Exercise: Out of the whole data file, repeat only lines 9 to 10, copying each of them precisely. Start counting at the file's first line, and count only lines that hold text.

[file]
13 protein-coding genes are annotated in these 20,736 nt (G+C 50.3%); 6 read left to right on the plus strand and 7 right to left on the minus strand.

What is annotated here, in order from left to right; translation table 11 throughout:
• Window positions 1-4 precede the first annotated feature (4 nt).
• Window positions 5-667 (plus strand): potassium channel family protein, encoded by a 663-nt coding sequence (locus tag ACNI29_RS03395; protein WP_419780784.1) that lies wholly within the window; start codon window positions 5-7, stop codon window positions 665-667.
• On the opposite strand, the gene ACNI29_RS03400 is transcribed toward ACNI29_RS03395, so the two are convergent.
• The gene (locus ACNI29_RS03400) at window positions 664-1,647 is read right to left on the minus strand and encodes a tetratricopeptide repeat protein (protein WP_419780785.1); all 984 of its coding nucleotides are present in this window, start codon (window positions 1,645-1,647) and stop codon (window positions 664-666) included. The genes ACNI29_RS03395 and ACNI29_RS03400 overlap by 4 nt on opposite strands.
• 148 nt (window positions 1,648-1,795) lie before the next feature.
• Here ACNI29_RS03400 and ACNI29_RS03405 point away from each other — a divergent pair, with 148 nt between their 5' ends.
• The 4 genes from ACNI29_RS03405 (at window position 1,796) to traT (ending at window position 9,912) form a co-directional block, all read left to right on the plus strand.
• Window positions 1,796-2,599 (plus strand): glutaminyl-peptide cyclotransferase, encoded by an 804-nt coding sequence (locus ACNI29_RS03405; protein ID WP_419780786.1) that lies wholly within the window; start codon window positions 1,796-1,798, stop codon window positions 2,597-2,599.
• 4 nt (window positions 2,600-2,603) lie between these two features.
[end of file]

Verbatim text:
• The 4 genes from ACNI29_RS03405 (at window position 1,796) to traT (ending at window position 9,912) form a co-directional block, all read left to right on the plus strand.
• Window positions 1,796-2,599 (plus strand): glutaminyl-peptide cyclotransferase, encoded by an 804-nt coding sequence (locus ACNI29_RS03405; protein ID WP_419780786.1) that lies wholly within the window; start codon window positions 1,796-1,798, stop codon window positions 2,597-2,599.